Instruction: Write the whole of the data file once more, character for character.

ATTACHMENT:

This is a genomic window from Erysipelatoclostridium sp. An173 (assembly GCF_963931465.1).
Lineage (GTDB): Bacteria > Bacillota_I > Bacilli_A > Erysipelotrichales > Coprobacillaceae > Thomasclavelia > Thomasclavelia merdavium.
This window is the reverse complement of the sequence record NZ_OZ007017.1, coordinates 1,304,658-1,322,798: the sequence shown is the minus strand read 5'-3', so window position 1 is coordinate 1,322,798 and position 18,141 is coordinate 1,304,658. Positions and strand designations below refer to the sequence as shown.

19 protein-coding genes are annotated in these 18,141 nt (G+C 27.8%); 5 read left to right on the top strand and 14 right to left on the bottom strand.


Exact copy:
This is a genomic window from Erysipelatoclostridium sp. An173 (assembly GCF_963931465.1).
Lineage (GTDB): Bacteria > Bacillota_I > Bacilli_A > Erysipelotrichales > Coprobacillaceae > Thomasclavelia > Thomasclavelia merdavium.
This window is the reverse complement of the sequence record NZ_OZ007017.1, coordinates 1,304,658-1,322,798: the sequence shown is the minus strand read 5'-3', so window position 1 is coordinate 1,322,798 and position 18,141 is coordinate 1,304,658. Positions and strand designations below refer to the sequence as shown.

19 protein-coding genes are annotated in these 18,141 nt (G+C 27.8%); 5 read left to right on the top strand and 14 right to left on the bottom strand.